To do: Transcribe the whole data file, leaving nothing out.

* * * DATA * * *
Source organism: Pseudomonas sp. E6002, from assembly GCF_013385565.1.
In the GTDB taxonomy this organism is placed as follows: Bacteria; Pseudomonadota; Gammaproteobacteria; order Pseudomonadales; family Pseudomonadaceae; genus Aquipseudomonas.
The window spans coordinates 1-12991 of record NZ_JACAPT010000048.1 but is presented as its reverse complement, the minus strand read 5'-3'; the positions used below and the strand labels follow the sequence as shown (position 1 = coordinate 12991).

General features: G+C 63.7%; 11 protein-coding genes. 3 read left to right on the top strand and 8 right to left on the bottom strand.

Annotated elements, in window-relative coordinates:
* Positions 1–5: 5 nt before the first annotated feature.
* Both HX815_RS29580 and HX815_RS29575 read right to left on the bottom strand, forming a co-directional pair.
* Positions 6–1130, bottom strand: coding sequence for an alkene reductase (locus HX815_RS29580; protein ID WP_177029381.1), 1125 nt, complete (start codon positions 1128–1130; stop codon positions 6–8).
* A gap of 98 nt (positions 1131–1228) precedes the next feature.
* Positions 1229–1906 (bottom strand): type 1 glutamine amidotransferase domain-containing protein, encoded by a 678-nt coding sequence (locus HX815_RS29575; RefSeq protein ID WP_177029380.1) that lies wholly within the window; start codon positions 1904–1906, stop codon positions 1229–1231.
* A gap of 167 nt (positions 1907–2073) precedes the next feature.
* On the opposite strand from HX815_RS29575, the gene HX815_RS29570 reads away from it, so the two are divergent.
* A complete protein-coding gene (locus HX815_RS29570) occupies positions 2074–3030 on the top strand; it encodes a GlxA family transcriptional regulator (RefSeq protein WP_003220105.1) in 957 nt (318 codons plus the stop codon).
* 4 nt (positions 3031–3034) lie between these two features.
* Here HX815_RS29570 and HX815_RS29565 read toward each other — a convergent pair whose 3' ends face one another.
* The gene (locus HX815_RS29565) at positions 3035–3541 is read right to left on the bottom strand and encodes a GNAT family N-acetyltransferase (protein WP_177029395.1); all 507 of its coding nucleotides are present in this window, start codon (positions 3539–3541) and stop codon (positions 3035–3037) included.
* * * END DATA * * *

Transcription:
Source organism: Pseudomonas sp. E6002, from assembly GCF_013385565.1.
In the GTDB taxonomy this organism is placed as follows: Bacteria; Pseudomonadota; Gammaproteobacteria; order Pseudomonadales; family Pseudomonadaceae; genus Aquipseudomonas.
The window spans coordinates 1-12991 of record NZ_JACAPT010000048.1 but is presented as its reverse complement, the minus strand read 5'-3'; the positions used below and the strand labels follow the sequence as shown (position 1 = coordinate 12991).

General features: G+C 63.7%; 11 protein-coding genes. 3 read left to right on the top strand and 8 right to left on the bottom strand.

Annotated elements, in window-relative coordinates:
* Positions 1–5: 5 nt before the first annotated feature.
* Both HX815_RS29580 and HX815_RS29575 read right to left on the bottom strand, forming a co-directional pair.
* Positions 6–1130, bottom strand: coding sequence for an alkene reductase (locus HX815_RS29580; protein ID WP_177029381.1), 1125 nt, complete (start codon positions 1128–1130; stop codon positions 6–8).
* A gap of 98 nt (positions 1131–1228) precedes the next feature.
* Positions 1229–1906 (bottom strand): type 1 glutamine amidotransferase domain-containing protein, encoded by a 678-nt coding sequence (locus HX815_RS29575; RefSeq protein ID WP_177029380.1) that lies wholly within the window; start codon positions 1904–1906, stop codon positions 1229–1231.
* A gap of 167 nt (positions 1907–2073) precedes the next feature.
* On the opposite strand from HX815_RS29575, the gene HX815_RS29570 reads away from it, so the two are divergent.
* A complete protein-coding gene (locus HX815_RS29570) occupies positions 2074–3030 on the top strand; it encodes a GlxA family transcriptional regulator (RefSeq protein WP_003220105.1) in 957 nt (318 codons plus the stop codon).
* 4 nt (positions 3031–3034) lie between these two features.
* Here HX815_RS29570 and HX815_RS29565 read toward each other — a convergent pair whose 3' ends face one another.
* The gene (locus HX815_RS29565) at positions 3035–3541 is read right to left on the bottom strand and encodes a GNAT family N-acetyltransferase (protein WP_177029395.1); all 507 of its coding nucleotides are present in this window, start codon (positions 3539–3541) and stop codon (positions 3035–3037) included.